Dirk Brinkman and Richard J. Hebda
Edited Briony Penn
Land Trust Alliance of British Columbia
It is with gratitude to the Land Trust Alliance of British Columbia, which represents the thirty
land trusts in this province, that the authors accepted the commission to explore practical
conservation offsets. BC's new Emission Offset Regulation and parallel initiatives in other parts
of the Western Climate Initiative illuminate a new path to carbon credits. However, because BC
still has to develop guidelines and Forest Protocols for these regulations, there is still some
uncertainty on how to pioneer the pilot projects. This document is designed to help devise a
context within which land managers in BC can develop credible conservation offsets of natural
areas to the highest standards. The next step is to support the hard work of pioneering the first
pilot projects, and ease BC’s high development costs faced by first movers in other jurisdictions,
such as the Van Eyck and Garcia Forest Projects in California.
The authors’ advice in this report is supplied in good faith and reflects the limited knowledge
and experience to be gained practically in an emerging field as well as uncertainties at the date
of publication. Dirk Brinkman’s contribution to this paper is based on wide-ranging provincial
and international experience in reforestation, offset and climate change projects such as: BC’s
first land use change offset market; Canada’s first zero net forest loss offset market (Ontario
Hydro); the first methodology for Afforestation/Reforestation put before the UNFCCC’s CDM;
the World Bank’s leading Bio-carbon project, Pico Bonito, Honduras; Clinton Climate Initiative
report on Overcoming Barriers to Financing Avoided Deforestation and
Afforestation/Reforestation; four UNFCCC climate negotiations and the World Summit on
Sustainable Development; being the champion for ecosystem-based forest management theme
of Canada’s National Forest Strategy.
Richard Hebda's contribution derives from years of writing about climate change impacts on
ecosystems in British Columbia, academic research in the dynamics of ecosystem change in the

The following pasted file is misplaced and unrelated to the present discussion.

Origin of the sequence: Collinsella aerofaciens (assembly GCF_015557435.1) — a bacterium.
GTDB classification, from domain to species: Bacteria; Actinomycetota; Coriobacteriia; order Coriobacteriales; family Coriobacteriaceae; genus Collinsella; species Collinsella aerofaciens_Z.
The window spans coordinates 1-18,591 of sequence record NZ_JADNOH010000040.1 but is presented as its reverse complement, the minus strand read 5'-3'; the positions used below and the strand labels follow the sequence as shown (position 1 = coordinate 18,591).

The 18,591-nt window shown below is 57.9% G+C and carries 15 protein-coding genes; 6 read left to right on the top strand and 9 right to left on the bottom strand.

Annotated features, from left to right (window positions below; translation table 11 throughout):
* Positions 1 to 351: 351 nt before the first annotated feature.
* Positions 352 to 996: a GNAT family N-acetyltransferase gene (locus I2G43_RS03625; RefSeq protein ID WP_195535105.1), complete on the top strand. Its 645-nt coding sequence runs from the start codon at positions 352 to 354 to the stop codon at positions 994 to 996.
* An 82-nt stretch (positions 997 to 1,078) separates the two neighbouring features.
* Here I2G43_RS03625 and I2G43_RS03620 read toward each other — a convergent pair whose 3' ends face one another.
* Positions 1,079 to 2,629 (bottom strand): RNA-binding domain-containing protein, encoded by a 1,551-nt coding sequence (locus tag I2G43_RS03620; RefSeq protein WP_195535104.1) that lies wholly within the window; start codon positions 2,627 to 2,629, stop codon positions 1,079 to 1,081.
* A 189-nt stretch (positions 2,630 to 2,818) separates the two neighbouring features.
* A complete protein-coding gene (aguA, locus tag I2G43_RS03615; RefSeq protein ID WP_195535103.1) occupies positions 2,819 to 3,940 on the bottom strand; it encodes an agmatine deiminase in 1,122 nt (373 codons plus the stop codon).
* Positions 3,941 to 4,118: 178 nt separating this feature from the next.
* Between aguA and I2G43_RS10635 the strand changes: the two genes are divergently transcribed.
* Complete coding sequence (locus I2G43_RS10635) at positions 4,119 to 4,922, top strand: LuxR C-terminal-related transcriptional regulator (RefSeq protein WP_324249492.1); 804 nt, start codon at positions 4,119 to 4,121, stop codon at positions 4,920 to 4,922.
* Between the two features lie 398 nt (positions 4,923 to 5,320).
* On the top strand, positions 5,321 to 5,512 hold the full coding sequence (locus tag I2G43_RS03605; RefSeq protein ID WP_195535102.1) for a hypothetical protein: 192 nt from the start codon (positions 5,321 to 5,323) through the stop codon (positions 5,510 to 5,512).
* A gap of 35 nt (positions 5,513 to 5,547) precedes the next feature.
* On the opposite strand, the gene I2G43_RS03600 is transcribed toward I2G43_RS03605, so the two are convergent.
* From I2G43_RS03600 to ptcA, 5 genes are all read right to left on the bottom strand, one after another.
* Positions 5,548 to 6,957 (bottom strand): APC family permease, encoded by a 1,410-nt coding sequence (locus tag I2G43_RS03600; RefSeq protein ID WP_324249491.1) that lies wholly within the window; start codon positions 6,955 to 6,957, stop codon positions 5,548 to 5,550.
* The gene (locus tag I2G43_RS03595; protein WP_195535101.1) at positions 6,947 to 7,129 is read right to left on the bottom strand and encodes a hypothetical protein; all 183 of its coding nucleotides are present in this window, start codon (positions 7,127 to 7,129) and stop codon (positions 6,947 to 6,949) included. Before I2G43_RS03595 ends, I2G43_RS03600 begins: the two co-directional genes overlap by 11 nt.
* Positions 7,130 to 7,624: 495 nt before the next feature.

past, preparing models of climate change impacts, curating a major climate change exhibit and
as coauthor of a recent report on climate change and conservation.
While the analyses used in this report are based on ecosystem value principles, logic and
available knowledge, the bio-physics, technical, economic and options analysis are indicative
only. As emphasized throughout the report, appropriate specific project design and
mensuration data have to be validated and modeled for each project before making any
commercial decisions. Professional carbon market consultants are poised to provide these
services for conservation offsets in British Columbia and LTABC is exploring the future
relationships with consulting firms who are abreast of ever-changing international standards
and market fluctuations. Carbon and non-timber value markets are even more volatile than
timber markets, and any future market predictions made in this report are for the purpose of
stimulating analytical thinking, and should not be relied on for making market decisions.
It is our hope that ecosystem service market mechanisms will help integrate the values of
conservation into every business decision. It will be another small step towards shifting human
development to sustainability. The authors ask everyone, who shares the LTABC’s vision, to
accept the flaws in this effort to do their vision justice, and to also support the integration of all
ecosystem values into their daily lives. We hope that all people interested in the efforts of land
trusts and conservation organizations and land use issues in general share the contents of this
report with their members and audience.
To open or download full publication click the link below.